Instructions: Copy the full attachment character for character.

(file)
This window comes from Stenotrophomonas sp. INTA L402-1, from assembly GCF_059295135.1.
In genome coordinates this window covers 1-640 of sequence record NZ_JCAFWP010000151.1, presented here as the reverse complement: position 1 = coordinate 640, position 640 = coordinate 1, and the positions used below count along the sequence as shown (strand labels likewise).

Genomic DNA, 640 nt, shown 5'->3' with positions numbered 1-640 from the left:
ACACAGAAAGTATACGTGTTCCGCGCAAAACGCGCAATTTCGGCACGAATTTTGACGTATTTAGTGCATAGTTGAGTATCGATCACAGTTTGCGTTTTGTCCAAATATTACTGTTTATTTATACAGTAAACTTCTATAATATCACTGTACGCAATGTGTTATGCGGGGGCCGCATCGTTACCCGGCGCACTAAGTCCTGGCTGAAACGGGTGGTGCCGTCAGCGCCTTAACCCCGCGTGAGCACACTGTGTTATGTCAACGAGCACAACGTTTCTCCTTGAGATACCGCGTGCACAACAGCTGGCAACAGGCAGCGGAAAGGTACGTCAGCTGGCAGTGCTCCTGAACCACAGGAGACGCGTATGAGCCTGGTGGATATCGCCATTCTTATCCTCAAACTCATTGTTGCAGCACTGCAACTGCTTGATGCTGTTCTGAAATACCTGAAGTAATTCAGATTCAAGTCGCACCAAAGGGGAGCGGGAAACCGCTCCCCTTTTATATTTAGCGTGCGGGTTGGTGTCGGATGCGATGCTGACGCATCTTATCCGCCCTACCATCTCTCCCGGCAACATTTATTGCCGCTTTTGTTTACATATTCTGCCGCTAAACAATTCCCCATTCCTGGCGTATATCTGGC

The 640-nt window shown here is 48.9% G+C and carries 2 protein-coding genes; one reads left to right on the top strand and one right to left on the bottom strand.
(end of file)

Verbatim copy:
This window comes from Stenotrophomonas sp. INTA L402-1, from assembly GCF_059295135.1.
In genome coordinates this window covers 1-640 of sequence record NZ_JCAFWP010000151.1, presented here as the reverse complement: position 1 = coordinate 640, position 640 = coordinate 1, and the positions used below count along the sequence as shown (strand labels likewise).

Genomic DNA, 640 nt, shown 5'->3' with positions numbered 1-640 from the left:
ACACAGAAAGTATACGTGTTCCGCGCAAAACGCGCAATTTCGGCACGAATTTTGACGTATTTAGTGCATAGTTGAGTATCGATCACAGTTTGCGTTTTGTCCAAATATTACTGTTTATTTATACAGTAAACTTCTATAATATCACTGTACGCAATGTGTTATGCGGGGGCCGCATCGTTACCCGGCGCACTAAGTCCTGGCTGAAACGGGTGGTGCCGTCAGCGCCTTAACCCCGCGTGAGCACACTGTGTTATGTCAACGAGCACAACGTTTCTCCTTGAGATACCGCGTGCACAACAGCTGGCAACAGGCAGCGGAAAGGTACGTCAGCTGGCAGTGCTCCTGAACCACAGGAGACGCGTATGAGCCTGGTGGATATCGCCATTCTTATCCTCAAACTCATTGTTGCAGCACTGCAACTGCTTGATGCTGTTCTGAAATACCTGAAGTAATTCAGATTCAAGTCGCACCAAAGGGGAGCGGGAAACCGCTCCCCTTTTATATTTAGCGTGCGGGTTGGTGTCGGATGCGATGCTGACGCATCTTATCCGCCCTACCATCTCTCCCGGCAACATTTATTGCCGCTTTTGTTTACATATTCTGCCGCTAAACAATTCCCCATTCCTGGCGTATATCTGGC

The 640-nt window shown here is 48.9% G+C and carries 2 protein-coding genes; one reads left to right on the top strand and one right to left on the bottom strand.